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petrol or diesel

You’ve decided that leasing a car is for you. Now you have to choose between petrol and diesel.

 As with every decision we make, it is important that we consider several factors. When deciding between a petrol and diesel car - you will need to focus on what you want your car to do for you.

Do you need it to transport you hundreds of miles a week for work? Is a powerful engine something you can’t live without? Or is keeping to a fixed budget paramount?

Times are changing within the car industry. Advances in technology are helping petrol engines close the performance gap with diesel. And diesel engines are making improvements in order to deal with their recently diagnosed emission problems.

Petrol: Things to consider

  1. Fuel Economy: If you work locally and only use your car for ‘city driving’ then leasing a petrol car is recommended. Petrol engines cope better with the stopping and starting nature of driving around town. And if you drive less than 5,000 miles every year– petrol is the best choice for you.
  2. Residual Value: In the past, petrol cars have tended to lose their value more than their diesel counterparts. Though it does depend on what type of petrol car - sports cars for example - typically have a good resale value (and sports cars should always be petrol say the die-hards!). But, due to new concerns regarding air-pollution the residual value of diesel vehicles is expected to decline. However, if you are leasing, then residual value is only a consideration if you plan to purchase your vehicle at the end of the lease.
  3. Expensive Over Long Distances: The main disadvantage of the petrol car is that they are not economical when doing long journeys.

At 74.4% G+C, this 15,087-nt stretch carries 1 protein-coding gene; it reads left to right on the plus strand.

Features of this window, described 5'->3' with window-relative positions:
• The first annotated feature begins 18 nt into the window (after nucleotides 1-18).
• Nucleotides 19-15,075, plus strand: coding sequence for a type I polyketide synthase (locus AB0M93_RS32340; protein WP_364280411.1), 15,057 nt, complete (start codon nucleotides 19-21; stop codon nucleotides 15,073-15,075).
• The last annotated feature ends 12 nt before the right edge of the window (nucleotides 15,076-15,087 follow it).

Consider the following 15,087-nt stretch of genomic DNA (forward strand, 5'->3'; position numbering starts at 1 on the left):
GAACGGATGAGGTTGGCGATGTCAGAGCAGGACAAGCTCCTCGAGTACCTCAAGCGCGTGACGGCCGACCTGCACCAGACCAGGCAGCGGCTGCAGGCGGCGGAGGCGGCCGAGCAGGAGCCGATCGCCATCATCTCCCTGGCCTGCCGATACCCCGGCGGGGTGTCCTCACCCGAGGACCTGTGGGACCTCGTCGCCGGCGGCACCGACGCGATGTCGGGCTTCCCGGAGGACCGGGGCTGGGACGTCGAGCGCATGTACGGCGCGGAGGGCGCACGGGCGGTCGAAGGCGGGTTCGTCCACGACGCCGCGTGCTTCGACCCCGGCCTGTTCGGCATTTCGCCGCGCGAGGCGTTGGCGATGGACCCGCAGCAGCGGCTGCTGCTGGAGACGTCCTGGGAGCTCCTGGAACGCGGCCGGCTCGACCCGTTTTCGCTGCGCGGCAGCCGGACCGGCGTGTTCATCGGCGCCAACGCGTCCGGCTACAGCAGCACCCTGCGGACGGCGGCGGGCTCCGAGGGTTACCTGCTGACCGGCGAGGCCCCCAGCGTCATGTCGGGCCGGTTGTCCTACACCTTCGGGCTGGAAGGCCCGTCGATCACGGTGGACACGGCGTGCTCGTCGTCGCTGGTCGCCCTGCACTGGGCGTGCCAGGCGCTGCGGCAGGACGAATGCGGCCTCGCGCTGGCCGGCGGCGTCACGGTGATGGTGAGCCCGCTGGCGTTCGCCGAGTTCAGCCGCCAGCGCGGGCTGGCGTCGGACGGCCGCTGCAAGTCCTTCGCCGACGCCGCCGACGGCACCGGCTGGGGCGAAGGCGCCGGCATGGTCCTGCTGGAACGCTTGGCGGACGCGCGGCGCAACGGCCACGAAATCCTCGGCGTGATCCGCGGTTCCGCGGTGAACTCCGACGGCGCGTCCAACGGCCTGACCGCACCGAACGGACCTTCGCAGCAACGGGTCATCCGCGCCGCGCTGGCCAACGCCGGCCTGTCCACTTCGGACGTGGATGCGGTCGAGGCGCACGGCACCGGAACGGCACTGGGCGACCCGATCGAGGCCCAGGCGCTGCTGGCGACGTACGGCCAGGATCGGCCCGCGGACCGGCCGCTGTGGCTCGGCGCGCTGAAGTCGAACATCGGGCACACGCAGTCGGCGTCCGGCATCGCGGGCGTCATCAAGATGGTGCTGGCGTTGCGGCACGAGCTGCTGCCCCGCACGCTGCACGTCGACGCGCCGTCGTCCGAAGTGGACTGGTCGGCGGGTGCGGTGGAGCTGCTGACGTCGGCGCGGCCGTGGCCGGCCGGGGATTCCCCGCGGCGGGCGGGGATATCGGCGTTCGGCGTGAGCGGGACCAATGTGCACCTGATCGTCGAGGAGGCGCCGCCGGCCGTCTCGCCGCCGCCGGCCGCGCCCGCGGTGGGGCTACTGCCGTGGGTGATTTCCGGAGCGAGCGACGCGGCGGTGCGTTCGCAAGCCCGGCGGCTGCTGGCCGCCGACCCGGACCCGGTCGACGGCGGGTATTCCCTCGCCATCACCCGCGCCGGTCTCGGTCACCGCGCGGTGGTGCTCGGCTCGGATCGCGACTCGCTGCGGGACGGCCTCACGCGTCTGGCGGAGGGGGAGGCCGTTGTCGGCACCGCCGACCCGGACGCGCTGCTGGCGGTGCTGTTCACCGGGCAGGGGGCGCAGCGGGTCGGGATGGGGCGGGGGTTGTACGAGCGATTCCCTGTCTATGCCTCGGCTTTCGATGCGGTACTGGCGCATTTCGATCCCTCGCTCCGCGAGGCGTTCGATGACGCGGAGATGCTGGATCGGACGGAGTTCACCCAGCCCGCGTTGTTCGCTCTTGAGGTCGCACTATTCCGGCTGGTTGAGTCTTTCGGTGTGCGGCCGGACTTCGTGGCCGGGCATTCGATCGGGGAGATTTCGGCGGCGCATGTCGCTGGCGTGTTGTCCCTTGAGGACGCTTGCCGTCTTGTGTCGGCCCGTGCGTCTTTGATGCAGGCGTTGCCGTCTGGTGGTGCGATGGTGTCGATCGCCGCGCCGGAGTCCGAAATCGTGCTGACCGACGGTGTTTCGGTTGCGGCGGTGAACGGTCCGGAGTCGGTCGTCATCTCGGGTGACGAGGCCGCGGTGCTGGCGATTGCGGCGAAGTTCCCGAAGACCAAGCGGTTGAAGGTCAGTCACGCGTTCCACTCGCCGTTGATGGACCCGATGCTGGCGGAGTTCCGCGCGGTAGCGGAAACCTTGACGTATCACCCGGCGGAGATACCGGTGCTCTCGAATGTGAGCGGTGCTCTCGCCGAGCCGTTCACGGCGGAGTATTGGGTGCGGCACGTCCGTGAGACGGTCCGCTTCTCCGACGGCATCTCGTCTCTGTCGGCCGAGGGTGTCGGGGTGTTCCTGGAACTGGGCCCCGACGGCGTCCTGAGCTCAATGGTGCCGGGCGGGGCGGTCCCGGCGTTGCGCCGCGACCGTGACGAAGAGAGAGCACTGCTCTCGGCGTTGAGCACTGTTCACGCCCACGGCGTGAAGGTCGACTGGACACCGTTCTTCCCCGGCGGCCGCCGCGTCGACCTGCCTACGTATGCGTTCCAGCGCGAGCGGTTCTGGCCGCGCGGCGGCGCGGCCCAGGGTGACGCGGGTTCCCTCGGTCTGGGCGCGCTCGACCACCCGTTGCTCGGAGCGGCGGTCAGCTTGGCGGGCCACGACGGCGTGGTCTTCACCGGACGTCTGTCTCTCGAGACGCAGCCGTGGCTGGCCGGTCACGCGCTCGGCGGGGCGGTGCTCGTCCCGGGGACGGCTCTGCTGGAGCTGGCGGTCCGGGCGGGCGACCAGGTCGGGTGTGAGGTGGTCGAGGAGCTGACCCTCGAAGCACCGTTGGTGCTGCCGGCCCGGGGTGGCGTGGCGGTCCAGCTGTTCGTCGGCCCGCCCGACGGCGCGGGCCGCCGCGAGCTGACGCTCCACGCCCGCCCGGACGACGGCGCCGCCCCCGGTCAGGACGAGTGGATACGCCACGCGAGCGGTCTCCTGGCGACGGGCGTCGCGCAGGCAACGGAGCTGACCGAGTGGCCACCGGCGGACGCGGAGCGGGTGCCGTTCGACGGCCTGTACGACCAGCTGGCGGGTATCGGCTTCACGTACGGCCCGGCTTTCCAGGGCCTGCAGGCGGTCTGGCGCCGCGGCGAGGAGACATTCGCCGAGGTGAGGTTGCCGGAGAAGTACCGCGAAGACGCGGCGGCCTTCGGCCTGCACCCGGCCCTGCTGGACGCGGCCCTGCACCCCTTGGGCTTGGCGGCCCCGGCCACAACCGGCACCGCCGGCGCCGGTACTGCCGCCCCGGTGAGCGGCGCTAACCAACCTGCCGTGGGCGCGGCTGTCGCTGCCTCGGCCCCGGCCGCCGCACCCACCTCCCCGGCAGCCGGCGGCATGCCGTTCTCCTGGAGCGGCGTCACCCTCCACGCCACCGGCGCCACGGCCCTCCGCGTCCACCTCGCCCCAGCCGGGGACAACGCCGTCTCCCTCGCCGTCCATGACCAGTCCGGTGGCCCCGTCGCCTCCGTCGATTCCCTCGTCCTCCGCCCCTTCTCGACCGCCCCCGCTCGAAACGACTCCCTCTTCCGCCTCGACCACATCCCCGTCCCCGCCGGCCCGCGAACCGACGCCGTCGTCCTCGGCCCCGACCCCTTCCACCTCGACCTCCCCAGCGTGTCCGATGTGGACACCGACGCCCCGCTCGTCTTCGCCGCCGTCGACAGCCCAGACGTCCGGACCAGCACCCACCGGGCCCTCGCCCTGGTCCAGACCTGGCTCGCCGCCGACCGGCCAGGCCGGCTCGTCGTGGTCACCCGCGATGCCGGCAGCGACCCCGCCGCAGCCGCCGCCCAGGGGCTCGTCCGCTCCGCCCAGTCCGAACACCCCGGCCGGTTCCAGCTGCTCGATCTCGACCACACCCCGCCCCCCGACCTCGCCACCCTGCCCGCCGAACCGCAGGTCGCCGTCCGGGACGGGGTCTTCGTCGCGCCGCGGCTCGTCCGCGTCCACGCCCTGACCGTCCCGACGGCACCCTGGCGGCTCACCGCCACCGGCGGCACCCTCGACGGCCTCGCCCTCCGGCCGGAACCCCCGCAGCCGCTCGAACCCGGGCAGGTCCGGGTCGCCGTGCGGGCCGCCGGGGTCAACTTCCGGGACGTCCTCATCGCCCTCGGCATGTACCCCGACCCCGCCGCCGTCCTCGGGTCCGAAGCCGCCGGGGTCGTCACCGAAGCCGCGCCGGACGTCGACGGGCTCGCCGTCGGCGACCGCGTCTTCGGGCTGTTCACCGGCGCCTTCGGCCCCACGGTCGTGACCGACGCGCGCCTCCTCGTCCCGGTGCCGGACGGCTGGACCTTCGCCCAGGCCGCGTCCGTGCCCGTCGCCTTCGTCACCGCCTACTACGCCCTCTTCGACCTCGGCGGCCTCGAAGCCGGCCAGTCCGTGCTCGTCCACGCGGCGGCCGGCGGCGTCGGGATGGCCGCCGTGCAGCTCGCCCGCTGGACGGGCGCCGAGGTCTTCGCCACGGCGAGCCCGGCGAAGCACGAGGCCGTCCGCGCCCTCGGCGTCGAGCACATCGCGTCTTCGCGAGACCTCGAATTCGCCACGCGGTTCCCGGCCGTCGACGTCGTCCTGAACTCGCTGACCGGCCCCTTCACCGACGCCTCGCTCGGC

4. Clean Air: Petrol vehicles produce more of the greenhouse gas Carbon Dioxide – one of the causes of climate change. However, recent discoveries regarding diesel emissions - mean that there is little to choose between the two in terms of limiting harm to the environment.
  5. Repair Costs: Petrol cars cost less to repair than diesel, but they may need to be repaired more often. As the petrol engine continues to improve in reliability – the gap will narrow.
  6. City Driving: Petrol vehicles are more suited to city driving than diesel.
  7. Power: Petrol cars tend to be quicker going from 0-60, but as a rule, they are still less powerful than diesel. However, advances in their engines mean that some smaller petrol engines can now be as powerful as a larger diesel one.
  8. Initial Costs: Petrol cars are usually cheaper to buy than diesel; but can be more expensive to lease. Obviously, this will depend on the model and where it is purchased/leased.
  9. Tax: Petrol cars compared to their diesel equivalent registered before April 2017 are more expensive to tax. This is because before April 2017 all tax rates were based on CO2 emissions, leaving many diesel vehicles exempt or charged at a low rate. For newer cars that were registered after April 2017 – petrol vehicles are cheaper to tax for the first year than diesel, then charged at a standard rate of £140.
  10. Cheaper Insurance: Petrol cars cost around 10-15% less than diesel to insure. This is because diesel cars tend to have higher accident repair costs and are generally more expensive to replace if the car is stolen.

Part 2 Coming Soon: Choosing a Diesel Car

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Posted on 1st March 2019 at 5:48 PM

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